7 years ago, I read a book that changed my life. The book was called The E-Myth Revisited by Michael Gerber. It’s a legendary book that has impacted millions of people.
Since reading that book, I’ve made it a point to build systems in my businesses. This year, I took it to another level.
I read a quote by James Clear earlier this year. I wrote the quote on my whiteboard in my home office.
“You do not raise to the level of your goals. You fall to the level of your systems.”
After reading that, I decided to systemize (is that a word?) everything in my business and most things in my life.
I automated my investment portfolio. I systemized the workflow at JourneyPure. I systemized Stodzy. I built systems at Sober Nation. I built systems in my day and my week.
It changed the way I think about things. For instance, I’ve often read that the trick to real success in life is mastery of one particular skillset. You want to be the best at one thing. However, my brain doesn’t work that way. I like having my hands in multiple projects. It would give me anxiety because I would constantly be questioning if I was doing the right thing by working on multiple projects at the same time.
In 2019, I feel that I proved myself right by focusing on building systems as a priority in any project I get involved in. It’s worked. In fact, I think it has worked very well.
It’s the only reason I’ve been able to manage so many projects with success.
I have bad days. There are days when I get overwhelmed and there are days when I have to check myself from taking on more work or more projects. The reality is that every time I bring a new commitment into my life, I am taking up valuable real estate in my mind and my time.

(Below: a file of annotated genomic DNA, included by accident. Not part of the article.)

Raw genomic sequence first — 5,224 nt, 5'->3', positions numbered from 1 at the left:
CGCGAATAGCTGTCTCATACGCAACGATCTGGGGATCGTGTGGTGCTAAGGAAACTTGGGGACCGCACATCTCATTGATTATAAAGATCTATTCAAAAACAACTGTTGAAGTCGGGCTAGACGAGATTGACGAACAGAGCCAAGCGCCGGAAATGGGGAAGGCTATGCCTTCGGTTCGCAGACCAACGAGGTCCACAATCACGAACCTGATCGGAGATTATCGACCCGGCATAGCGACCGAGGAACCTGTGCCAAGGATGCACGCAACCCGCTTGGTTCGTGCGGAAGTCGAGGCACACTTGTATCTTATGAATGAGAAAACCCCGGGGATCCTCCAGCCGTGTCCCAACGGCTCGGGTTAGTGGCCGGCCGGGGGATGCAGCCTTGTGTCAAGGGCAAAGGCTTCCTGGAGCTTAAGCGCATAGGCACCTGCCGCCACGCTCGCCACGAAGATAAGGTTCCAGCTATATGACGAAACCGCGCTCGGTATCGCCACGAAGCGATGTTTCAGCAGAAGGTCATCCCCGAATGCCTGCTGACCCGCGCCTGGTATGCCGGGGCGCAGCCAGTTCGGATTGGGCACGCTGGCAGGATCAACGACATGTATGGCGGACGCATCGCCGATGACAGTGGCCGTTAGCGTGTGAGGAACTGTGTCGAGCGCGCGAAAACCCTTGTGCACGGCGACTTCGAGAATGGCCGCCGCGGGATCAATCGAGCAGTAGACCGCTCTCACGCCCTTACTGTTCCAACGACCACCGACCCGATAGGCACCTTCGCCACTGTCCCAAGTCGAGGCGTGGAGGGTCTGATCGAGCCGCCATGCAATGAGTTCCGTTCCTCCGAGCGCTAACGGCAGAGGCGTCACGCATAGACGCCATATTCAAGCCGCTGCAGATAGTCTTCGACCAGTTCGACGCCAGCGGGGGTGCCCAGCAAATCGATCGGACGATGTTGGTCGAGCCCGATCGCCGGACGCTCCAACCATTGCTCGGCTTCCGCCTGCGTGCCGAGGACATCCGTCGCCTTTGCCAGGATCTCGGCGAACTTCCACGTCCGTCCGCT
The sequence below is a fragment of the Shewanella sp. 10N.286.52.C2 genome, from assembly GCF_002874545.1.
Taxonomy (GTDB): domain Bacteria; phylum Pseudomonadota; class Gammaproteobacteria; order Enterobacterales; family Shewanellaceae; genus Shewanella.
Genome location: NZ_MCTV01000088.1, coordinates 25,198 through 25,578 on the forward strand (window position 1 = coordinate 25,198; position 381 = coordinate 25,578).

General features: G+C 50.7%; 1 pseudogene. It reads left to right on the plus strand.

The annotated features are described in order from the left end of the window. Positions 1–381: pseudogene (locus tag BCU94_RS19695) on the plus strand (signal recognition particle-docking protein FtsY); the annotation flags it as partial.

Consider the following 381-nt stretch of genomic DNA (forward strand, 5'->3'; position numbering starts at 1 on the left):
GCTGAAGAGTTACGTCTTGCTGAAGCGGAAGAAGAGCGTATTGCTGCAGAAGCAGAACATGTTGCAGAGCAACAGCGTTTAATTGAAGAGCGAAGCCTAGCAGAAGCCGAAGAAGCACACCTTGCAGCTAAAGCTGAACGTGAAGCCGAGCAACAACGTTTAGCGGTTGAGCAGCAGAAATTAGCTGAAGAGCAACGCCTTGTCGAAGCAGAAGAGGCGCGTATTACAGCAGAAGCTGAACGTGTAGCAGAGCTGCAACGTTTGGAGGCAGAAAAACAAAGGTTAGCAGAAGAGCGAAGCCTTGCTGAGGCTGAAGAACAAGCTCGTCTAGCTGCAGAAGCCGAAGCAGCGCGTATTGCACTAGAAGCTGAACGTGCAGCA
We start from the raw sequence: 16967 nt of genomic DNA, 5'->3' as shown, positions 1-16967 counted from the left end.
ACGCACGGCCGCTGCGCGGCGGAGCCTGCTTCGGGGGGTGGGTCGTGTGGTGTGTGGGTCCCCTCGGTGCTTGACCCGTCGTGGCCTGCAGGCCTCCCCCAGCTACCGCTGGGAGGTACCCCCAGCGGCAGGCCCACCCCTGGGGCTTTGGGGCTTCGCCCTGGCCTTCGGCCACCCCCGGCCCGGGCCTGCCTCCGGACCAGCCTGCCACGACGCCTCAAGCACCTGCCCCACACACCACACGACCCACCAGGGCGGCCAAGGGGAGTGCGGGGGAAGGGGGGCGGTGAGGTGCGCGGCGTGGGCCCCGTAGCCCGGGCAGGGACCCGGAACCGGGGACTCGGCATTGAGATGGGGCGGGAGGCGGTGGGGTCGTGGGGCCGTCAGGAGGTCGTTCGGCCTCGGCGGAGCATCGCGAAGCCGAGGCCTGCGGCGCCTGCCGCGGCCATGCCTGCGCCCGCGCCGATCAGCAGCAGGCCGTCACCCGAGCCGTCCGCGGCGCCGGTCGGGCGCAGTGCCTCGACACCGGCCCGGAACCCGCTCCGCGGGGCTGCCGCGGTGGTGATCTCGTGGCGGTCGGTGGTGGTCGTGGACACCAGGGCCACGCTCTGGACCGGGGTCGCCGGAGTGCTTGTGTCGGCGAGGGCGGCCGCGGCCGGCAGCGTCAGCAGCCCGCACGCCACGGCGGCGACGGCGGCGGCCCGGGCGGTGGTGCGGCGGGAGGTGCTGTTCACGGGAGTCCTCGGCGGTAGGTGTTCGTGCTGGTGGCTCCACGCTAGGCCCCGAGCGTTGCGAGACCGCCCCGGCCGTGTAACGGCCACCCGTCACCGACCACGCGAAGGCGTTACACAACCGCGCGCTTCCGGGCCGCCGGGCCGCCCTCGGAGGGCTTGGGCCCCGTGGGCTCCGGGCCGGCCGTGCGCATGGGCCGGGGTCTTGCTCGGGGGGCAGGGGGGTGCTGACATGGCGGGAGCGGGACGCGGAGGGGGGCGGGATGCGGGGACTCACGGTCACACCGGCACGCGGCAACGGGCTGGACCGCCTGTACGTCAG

I say no to things almost every day. I’m fully on board with the notion of knowing your limitations and I realize that I can’t constantly be chasing shiny objects.
However, the point I am making is that systems can supplement effort. They enable you to use money and resources to build automation.
It’s a secret weapon. It’s my secret weapon.
I feel bad for young entrepreneurs still banking on hustle. The hustle culture needs to stop. Hustle is linear, there are only 24 hours in the day. You can’t scale hustle or effort. You will never get more than 24 hours in a day. But if you build systems, you can leverage resources to make up for the time.
Lesson learned. Systems scale exponentially more than hustle.
Lesson #4 — The Value Knowing Your Ultimate Outcome
Out of all the lessons I learned this year, this one has been the most valuable.
I owe it to my business coach. She taught me this technique. I would recommend this way of thinking to anyone. In fact, I just did.
Most of us spend our days thinking about what it is that we need to do. We put together our to-do lists, then we begin. We start at the beginning.
But that’s completely backward.
What we should do instead is start with the end.
What do you want? What is it exactly that you want? Why you want it? When do you want it by? Write it down and then work backward to figure out what it is you have to do to get you there.
It’s a much clearer path to victory. If you live in this kind of thinking, you won’t waste time on erroneous tasks. Everything you do is done for the sole purpose of getting you closer to your ultimate outcome.
This is the best way I have found to get you to where you want to go.
You can have anything you want, but first, you have to know what it is you want and then cut out all the unnecessary steps to getting it.
Lesson #5 — The Importance of Facing Your Fears Head On
I listened to a lot of Jordan Peterson this year. Because of my surgery, I had to go for walks every night and I would listen to his lectures.
Jordan Peterson is a controversial figure, and I don’t agree with all of his ideas. However, I am fascinated with his understanding and his obsession with archetypical stories in our culture and our race.